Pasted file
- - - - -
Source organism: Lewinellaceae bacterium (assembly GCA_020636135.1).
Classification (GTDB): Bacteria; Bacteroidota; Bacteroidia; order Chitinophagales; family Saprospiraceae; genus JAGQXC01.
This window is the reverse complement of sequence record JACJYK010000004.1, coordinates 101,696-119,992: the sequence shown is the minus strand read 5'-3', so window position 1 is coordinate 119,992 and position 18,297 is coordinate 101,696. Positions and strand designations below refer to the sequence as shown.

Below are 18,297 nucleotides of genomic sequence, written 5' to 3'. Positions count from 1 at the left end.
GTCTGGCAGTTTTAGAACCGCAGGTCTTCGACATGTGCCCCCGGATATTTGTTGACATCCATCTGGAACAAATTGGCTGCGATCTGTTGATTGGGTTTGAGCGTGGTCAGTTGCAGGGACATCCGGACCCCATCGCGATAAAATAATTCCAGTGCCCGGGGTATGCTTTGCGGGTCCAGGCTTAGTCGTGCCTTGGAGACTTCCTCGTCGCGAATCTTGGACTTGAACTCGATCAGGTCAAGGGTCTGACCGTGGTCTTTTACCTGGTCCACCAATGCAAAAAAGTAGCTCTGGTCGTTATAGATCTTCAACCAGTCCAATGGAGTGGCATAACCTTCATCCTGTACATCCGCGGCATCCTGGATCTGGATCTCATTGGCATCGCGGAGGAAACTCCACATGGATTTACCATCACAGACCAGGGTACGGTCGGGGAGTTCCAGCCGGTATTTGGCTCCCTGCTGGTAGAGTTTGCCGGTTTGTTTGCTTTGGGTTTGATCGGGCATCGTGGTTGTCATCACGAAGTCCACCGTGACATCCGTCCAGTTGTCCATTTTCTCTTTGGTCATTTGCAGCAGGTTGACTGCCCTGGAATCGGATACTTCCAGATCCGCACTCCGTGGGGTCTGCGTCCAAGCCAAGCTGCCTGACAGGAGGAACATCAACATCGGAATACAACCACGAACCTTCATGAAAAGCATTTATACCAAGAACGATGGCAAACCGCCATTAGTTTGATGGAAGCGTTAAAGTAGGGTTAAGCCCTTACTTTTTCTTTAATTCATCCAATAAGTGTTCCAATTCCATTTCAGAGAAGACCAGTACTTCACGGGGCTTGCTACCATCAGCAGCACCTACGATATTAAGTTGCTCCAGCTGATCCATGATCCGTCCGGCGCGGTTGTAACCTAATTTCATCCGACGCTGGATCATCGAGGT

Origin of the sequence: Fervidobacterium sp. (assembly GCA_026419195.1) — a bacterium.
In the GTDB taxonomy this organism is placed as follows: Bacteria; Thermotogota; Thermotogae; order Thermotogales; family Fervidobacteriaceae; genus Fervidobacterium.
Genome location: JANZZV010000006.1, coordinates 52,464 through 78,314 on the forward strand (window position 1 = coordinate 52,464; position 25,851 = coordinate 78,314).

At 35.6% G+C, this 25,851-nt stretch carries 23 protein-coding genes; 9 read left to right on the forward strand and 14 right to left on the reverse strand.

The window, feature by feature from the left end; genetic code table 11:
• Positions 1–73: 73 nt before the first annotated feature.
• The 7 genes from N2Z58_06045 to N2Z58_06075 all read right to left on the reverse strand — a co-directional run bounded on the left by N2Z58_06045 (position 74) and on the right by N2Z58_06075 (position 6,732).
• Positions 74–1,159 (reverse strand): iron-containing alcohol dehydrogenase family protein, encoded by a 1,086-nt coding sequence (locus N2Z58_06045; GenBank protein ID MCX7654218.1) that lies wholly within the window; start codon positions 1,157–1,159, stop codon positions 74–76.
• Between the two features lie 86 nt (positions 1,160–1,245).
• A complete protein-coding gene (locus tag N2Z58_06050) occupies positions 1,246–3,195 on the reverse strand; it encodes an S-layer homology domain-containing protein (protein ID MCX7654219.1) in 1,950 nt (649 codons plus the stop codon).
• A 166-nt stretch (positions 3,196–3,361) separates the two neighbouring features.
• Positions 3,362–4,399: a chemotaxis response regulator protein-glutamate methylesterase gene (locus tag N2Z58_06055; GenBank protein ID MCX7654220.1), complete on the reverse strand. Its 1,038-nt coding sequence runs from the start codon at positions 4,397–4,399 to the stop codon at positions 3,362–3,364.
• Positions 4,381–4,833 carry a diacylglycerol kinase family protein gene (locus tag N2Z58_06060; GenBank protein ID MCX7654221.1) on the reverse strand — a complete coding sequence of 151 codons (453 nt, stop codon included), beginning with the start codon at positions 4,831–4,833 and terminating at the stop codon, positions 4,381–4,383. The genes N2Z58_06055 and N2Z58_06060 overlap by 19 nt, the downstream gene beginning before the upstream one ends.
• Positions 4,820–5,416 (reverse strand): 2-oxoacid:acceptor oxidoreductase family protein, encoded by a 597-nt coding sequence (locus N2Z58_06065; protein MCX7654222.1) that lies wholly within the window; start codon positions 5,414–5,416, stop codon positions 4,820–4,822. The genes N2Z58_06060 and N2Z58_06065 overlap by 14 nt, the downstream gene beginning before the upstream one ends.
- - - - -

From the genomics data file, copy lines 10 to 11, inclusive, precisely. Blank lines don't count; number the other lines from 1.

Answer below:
The window, feature by feature from the left end; genetic code table 11:
• Positions 1–73: 73 nt before the first annotated feature.